nl en

School-based Prevention and Intervention


Enry requirements

  • This course is only available for Master’s students in Psychology with specialisation School Psychology

  • Completion of this course (or Needs-based Assessment) is necessary to start with the internship.


General approach

The course provides general theoretical and empirical knowledge on strategies for prevention and intervention of social and emotional problems: how to detect such problems at an early stage and how to conduct early intervention programs. Theoretical and empirical issues will be discussed during the lectures. The workgroup sessions facilitate skills training – early detection and intervention – by means of demonstrations and practice exercises. The workgroup programme involves practising skills on (a group of) children or adolescents in between sessions. These activities have to be described and evaluated in a report.
NB. students are expected to find a suitable child/adolescent, or small group of children/adolescents, with whom they can practice the skills.

Specific focus

Within the general domain of social and emotional difficulties this course focuses of stress and anxiety in the classroom setting. Many students feel stressed over homework, feel anxious about taking exams or doing oral presentations in one’s own class, or may fear interactions with unfamiliar peers or teachers. Stress and anxiety often occurs in students who can be described as generally introvert, shy, or socially anxious. Such feelings of stress and anxiety interfere with the learning process itself, undermine the motivation to learn and achieve, threaten one’s general sense of wellbeing at school, may result in depressed mood, and may ultimately lead to occasional or even regular school absenteeism. Such problems often go unnoticed for quite some time, because these students hardly cause any overt difficulties to their peers, teachers or school management. They tend to hide their thoughts, wishes, and problems, and generally do not call out for help. This exacerbates their difficulties and makes them even harder to reach and to provide aid. Indeed, stress and anxiety may not be recognized when they are expressed in depressive or unruly behaviours. Hence, the school faces a dual difficulty: how to detect these problems and how to intervene at an early stage. Early intervention is crucial for the student’s sense of wellbeing and learning achievement at their present school, as well as for future prospects in their educational and professional career.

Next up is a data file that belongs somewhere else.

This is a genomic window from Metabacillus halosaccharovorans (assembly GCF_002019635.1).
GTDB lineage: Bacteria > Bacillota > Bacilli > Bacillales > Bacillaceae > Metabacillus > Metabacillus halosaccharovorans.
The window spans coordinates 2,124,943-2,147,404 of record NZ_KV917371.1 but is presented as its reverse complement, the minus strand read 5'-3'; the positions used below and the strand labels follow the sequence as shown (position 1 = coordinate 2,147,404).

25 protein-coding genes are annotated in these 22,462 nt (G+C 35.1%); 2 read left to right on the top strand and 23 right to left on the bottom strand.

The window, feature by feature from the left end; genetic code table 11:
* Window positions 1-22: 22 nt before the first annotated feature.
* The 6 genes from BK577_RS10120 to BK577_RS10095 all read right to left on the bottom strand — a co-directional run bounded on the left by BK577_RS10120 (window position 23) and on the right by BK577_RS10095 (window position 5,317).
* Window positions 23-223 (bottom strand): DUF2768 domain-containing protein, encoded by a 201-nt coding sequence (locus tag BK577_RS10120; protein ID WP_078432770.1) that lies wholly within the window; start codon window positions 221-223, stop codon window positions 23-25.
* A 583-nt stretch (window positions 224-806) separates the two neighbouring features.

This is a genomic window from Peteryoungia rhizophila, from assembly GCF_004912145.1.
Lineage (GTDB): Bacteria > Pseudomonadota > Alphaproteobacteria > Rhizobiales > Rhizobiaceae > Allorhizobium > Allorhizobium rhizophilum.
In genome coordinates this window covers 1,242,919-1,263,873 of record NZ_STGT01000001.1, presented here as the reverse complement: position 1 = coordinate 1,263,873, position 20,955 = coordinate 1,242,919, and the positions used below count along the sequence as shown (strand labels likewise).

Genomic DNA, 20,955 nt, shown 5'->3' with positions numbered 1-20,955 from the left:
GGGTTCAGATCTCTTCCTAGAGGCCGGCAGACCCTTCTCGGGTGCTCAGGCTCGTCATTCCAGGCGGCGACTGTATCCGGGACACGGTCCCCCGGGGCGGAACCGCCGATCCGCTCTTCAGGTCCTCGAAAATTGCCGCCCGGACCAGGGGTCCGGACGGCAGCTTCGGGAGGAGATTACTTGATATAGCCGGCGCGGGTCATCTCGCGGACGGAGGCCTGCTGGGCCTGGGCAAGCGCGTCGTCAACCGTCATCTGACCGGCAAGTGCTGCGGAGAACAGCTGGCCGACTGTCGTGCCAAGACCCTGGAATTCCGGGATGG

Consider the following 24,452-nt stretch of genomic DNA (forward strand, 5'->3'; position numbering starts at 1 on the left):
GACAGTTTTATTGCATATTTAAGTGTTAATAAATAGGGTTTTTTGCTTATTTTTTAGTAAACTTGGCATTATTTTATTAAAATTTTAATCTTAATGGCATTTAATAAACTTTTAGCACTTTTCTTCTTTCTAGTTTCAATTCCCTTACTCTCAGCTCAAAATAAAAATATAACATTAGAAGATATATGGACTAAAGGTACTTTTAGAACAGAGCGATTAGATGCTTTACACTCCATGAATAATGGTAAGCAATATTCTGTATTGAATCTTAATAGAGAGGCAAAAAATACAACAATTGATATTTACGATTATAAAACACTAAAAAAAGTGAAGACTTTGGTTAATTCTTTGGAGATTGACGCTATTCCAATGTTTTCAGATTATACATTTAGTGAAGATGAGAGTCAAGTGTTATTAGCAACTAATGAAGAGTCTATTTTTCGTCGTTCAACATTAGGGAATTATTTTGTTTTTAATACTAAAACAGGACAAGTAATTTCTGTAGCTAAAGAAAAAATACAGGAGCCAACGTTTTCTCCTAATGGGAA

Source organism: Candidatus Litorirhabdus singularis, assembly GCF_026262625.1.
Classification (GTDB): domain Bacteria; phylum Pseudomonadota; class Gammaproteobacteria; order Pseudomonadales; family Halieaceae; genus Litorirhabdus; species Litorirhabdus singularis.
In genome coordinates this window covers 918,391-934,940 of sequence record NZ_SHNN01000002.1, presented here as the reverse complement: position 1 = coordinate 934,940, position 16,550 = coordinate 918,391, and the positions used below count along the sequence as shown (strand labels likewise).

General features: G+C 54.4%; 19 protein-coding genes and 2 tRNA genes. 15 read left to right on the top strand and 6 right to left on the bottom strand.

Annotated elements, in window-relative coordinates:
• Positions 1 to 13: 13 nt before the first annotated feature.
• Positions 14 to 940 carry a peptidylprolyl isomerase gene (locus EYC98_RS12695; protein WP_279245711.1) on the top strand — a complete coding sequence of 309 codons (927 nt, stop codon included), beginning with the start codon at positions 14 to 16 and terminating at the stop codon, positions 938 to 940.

The course provides students with knowledge and basic skills (to be extended during the internship) that a school psychologist needs to (help teachers) detect stress and anxiety problems at an early stage and implement and conduct appropriate interventions at school.

Course objectives

Students prepare for working as a school psychologist by acquiring knowledge to:

  • Describe how each of the three school levels – student, teacher, management – is involved in the design and implementation of a strategy for early intervention;

  • Distinguish among the three types of intervention in the Response to Intervention Model: primary (universal), secondary (selected), and tertiary (intensive);

  • Compare advantages and limitations of interventions at the school vis-à-vis mental health services; and

  • Explain when and how to refer a seriously troubled student to an external mental health service.